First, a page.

Frequently Asked Questions and Answers: Crime Reporting Obligations for CSAs
Additional information about the Clery Act reporting obligations is provided in the Mandatory Reporting webpage.
What is the Clery Act (also known as the Campus Crime Reporting Act)? The "Jeanne Clery Disclosure of Campus Security Policy and Campus Crime Statistics Act" (formerly the Campus Security Act) is a federal law that requires institutions of higher education in the United States to disclose campus security information including crime statistics for the campus and surrounding areas. It was first enacted by Congress in 1990 and amended a number of times since.
Who is Jeanne Clery? In 1986 Jeanne Clery, a freshman at Pennsylvania's Lehigh University, was murdered and sexually assaulted in her residence hall room by another student she didn't know. Her school hadn't informed students about 38 violent crimes on campus in the prior three years. Jeanne’s parents led the crusade to enact the law.
What is a Campus Security Authority (CSA) and how do I know if I am one? The College notifies those employees who are CSAs. All institutional officials with significant responsibility for campus and student activities are CSAs. For example, if you are a coach, a resident assistant/head resident/area coordinator, a faculty advisor for a student group, or, in many cases, an instructor, you have a responsibility to comply with reporting requirements.
Only professional mental health and pastoral counselors are exempt from the requirement to report, and only if they learn of the Clery Act incident while acting as a professional mental health counselor or pastoral counselor, respectively. Counselors may provide the victim with the procedures to make a voluntary anonymous report on a confidential basis for inclusion in the annual disclosure of crime statistics.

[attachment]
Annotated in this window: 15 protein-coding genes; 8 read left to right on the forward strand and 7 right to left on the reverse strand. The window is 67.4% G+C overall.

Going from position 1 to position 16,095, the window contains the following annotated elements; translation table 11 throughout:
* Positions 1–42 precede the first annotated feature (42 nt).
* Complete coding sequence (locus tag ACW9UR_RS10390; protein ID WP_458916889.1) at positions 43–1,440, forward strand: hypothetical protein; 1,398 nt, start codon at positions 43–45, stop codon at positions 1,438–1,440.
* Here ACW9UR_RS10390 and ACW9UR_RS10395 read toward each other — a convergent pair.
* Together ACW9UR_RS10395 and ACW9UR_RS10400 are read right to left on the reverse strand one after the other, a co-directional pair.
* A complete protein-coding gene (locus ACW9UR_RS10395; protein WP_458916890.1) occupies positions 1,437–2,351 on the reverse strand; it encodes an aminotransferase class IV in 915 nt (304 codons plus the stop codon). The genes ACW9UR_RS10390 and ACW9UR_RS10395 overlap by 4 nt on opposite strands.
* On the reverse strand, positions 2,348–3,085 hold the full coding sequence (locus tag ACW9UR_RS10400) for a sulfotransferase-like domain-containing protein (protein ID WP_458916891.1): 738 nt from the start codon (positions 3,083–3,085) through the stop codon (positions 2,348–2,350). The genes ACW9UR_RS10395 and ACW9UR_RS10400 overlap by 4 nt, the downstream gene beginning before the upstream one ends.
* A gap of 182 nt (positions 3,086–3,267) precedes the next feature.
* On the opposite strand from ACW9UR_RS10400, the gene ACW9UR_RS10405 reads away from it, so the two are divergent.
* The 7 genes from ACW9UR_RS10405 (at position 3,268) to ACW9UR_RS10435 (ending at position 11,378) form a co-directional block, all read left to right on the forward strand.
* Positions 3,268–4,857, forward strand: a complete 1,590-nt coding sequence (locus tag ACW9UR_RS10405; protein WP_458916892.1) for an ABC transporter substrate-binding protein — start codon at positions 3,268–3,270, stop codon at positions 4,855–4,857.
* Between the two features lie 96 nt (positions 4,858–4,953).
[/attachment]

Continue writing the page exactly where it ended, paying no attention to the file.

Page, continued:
What kinds of incidents do I need to report? The types of actions or situations that need to be reported are described in Appendix A to the Crime Reporting Policy.
What triggers the reporting obligation? A CSA needs to call the Police when he or she becomes aware of information that indicates that a Clery Act incident may have occurred. Clery Act incidents include sex offenses, robbery, other violent crimesand so-called “hate crimes”; more information is available in Appendix A to the Crime Reporting Policy. (Drug abuse violations and liquor law violations that result in either an arrest or a disciplinary referral also need to be reported, but this information is most reliably collected from the Dean of Students Office, which handles disciplinary cases against students; other CSAs are not required to report drug and liquor law violations.)
The reporting requirement is triggered by the location where the incident occurred. It only applies to criminal incidents occurring
- on campus. For Clery Act purposes, W&M has several campuses:(1) the main, Williamsburg campus, (2) the Washington, D.C. campus, (3) the VIMS campus and (4) the Newport News campus. "On campus" includes all residence halls and all other property owned or controlled by W&M.
- on public property adjacent to and accessible from on-campus property. This means sidewalks and streets adjacent to one of the W&M campuses.
- on off-campus buildings or property owned or controlled by William & Mary. Typically, criminal incidents are included in the Crime Report only if the off-campus property is frequently used by students.
The reporting obligation arises when the Campus Security Authority becomes aware of information or allegations of criminal behavior; the Campus Security Authority may not wait for criminal charges to be brought, arrests to be made, etc. Similarly, the Campus Security Authority should not attempt to prove or decide whether the alleged incident actually occurred.
What if I'm not sure if a crime has actually occurred? You should still report. It is not your job to decide whether there is enough evidence or if all the elements of a crime occurred; if you have information that reasonable appears like a Clery Act incident, report it. You should also remember that attempted crimes must be reported.